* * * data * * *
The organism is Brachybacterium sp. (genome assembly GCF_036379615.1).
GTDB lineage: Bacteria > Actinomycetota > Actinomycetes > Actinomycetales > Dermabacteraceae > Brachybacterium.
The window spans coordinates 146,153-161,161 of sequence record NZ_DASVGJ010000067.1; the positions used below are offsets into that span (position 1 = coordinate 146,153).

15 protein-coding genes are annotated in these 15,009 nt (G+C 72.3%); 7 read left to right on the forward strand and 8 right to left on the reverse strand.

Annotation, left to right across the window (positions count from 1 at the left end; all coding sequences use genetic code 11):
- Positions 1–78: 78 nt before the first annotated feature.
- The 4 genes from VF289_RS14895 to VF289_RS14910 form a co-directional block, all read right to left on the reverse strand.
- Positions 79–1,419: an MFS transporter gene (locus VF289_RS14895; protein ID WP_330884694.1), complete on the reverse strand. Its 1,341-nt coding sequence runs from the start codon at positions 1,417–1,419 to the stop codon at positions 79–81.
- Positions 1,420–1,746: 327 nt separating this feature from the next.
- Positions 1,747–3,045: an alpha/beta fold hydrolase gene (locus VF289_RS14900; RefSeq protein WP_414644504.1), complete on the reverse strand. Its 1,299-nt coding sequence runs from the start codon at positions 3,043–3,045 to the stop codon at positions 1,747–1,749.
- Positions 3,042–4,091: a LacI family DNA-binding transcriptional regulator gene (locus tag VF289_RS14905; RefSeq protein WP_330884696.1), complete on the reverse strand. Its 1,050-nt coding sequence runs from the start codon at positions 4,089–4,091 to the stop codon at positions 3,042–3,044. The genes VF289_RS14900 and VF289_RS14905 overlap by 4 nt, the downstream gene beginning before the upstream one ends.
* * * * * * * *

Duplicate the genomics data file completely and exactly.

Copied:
The organism is Brachybacterium sp. (genome assembly GCF_036379615.1).
GTDB lineage: Bacteria > Actinomycetota > Actinomycetes > Actinomycetales > Dermabacteraceae > Brachybacterium.
The window spans coordinates 146,153-161,161 of sequence record NZ_DASVGJ010000067.1; the positions used below are offsets into that span (position 1 = coordinate 146,153).

15 protein-coding genes are annotated in these 15,009 nt (G+C 72.3%); 7 read left to right on the forward strand and 8 right to left on the reverse strand.

Annotation, left to right across the window (positions count from 1 at the left end; all coding sequences use genetic code 11):
- Positions 1–78: 78 nt before the first annotated feature.
- The 4 genes from VF289_RS14895 to VF289_RS14910 form a co-directional block, all read right to left on the reverse strand.
- Positions 79–1,419: an MFS transporter gene (locus VF289_RS14895; protein ID WP_330884694.1), complete on the reverse strand. Its 1,341-nt coding sequence runs from the start codon at positions 1,417–1,419 to the stop codon at positions 79–81.
- Positions 1,420–1,746: 327 nt separating this feature from the next.
- Positions 1,747–3,045: an alpha/beta fold hydrolase gene (locus VF289_RS14900; RefSeq protein WP_414644504.1), complete on the reverse strand. Its 1,299-nt coding sequence runs from the start codon at positions 3,043–3,045 to the stop codon at positions 1,747–1,749.
- Positions 3,042–4,091: a LacI family DNA-binding transcriptional regulator gene (locus tag VF289_RS14905; RefSeq protein WP_330884696.1), complete on the reverse strand. Its 1,050-nt coding sequence runs from the start codon at positions 4,089–4,091 to the stop codon at positions 3,042–3,044. The genes VF289_RS14900 and VF289_RS14905 overlap by 4 nt, the downstream gene beginning before the upstream one ends.